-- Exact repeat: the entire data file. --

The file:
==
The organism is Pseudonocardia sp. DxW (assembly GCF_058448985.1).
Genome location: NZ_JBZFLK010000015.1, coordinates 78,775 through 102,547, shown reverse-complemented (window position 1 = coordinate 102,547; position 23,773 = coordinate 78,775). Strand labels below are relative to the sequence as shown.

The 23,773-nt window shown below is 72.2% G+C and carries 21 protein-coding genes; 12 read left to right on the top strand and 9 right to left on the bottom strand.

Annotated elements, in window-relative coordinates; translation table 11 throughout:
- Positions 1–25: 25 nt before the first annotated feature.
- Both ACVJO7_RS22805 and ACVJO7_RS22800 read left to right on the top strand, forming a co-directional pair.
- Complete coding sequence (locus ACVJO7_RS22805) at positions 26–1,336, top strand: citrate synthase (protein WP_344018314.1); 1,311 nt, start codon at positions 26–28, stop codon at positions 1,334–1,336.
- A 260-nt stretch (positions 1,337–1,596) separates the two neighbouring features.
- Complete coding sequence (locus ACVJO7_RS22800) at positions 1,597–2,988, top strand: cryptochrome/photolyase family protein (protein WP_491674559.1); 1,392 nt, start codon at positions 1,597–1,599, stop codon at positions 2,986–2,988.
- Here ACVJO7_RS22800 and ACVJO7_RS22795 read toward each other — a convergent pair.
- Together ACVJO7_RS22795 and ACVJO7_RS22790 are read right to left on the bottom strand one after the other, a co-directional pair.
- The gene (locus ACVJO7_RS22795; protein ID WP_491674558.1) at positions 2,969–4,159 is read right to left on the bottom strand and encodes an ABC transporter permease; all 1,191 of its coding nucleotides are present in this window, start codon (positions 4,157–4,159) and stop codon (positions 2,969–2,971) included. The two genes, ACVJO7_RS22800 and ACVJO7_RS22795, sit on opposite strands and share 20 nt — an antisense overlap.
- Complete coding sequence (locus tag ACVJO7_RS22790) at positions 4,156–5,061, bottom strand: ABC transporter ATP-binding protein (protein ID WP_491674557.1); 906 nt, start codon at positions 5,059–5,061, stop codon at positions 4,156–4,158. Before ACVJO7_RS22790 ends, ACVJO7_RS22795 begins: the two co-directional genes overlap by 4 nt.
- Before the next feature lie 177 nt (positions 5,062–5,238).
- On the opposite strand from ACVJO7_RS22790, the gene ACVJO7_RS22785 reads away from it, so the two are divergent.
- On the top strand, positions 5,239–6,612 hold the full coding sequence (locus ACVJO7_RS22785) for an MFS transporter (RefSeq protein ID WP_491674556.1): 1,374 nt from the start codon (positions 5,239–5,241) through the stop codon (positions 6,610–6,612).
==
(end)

The organism is Pseudonocardia sp. DxW (assembly GCF_058448985.1).
Genome location: NZ_JBZFLK010000015.1, coordinates 78,775 through 102,547, shown reverse-complemented (window position 1 = coordinate 102,547; position 23,773 = coordinate 78,775). Strand labels below are relative to the sequence as shown.

The 23,773-nt window shown below is 72.2% G+C and carries 21 protein-coding genes; 12 read left to right on the top strand and 9 right to left on the bottom strand.

Annotated elements, in window-relative coordinates; translation table 11 throughout:
- Positions 1–25: 25 nt before the first annotated feature.
- Both ACVJO7_RS22805 and ACVJO7_RS22800 read left to right on the top strand, forming a co-directional pair.
- Complete coding sequence (locus ACVJO7_RS22805) at positions 26–1,336, top strand: citrate synthase (protein WP_344018314.1); 1,311 nt, start codon at positions 26–28, stop codon at positions 1,334–1,336.
- A 260-nt stretch (positions 1,337–1,596) separates the two neighbouring features.
- Complete coding sequence (locus ACVJO7_RS22800) at positions 1,597–2,988, top strand: cryptochrome/photolyase family protein (protein WP_491674559.1); 1,392 nt, start codon at positions 1,597–1,599, stop codon at positions 2,986–2,988.
- Here ACVJO7_RS22800 and ACVJO7_RS22795 read toward each other — a convergent pair.
- Together ACVJO7_RS22795 and ACVJO7_RS22790 are read right to left on the bottom strand one after the other, a co-directional pair.
- The gene (locus ACVJO7_RS22795; protein ID WP_491674558.1) at positions 2,969–4,159 is read right to left on the bottom strand and encodes an ABC transporter permease; all 1,191 of its coding nucleotides are present in this window, start codon (positions 4,157–4,159) and stop codon (positions 2,969–2,971) included. The two genes, ACVJO7_RS22800 and ACVJO7_RS22795, sit on opposite strands and share 20 nt — an antisense overlap.
- Complete coding sequence (locus tag ACVJO7_RS22790) at positions 4,156–5,061, bottom strand: ABC transporter ATP-binding protein (protein ID WP_491674557.1); 906 nt, start codon at positions 5,059–5,061, stop codon at positions 4,156–4,158. Before ACVJO7_RS22790 ends, ACVJO7_RS22795 begins: the two co-directional genes overlap by 4 nt.
- Before the next feature lie 177 nt (positions 5,062–5,238).
- On the opposite strand from ACVJO7_RS22790, the gene ACVJO7_RS22785 reads away from it, so the two are divergent.
- On the top strand, positions 5,239–6,612 hold the full coding sequence (locus ACVJO7_RS22785) for an MFS transporter (RefSeq protein ID WP_491674556.1): 1,374 nt from the start codon (positions 5,239–5,241) through the stop codon (positions 6,610–6,612).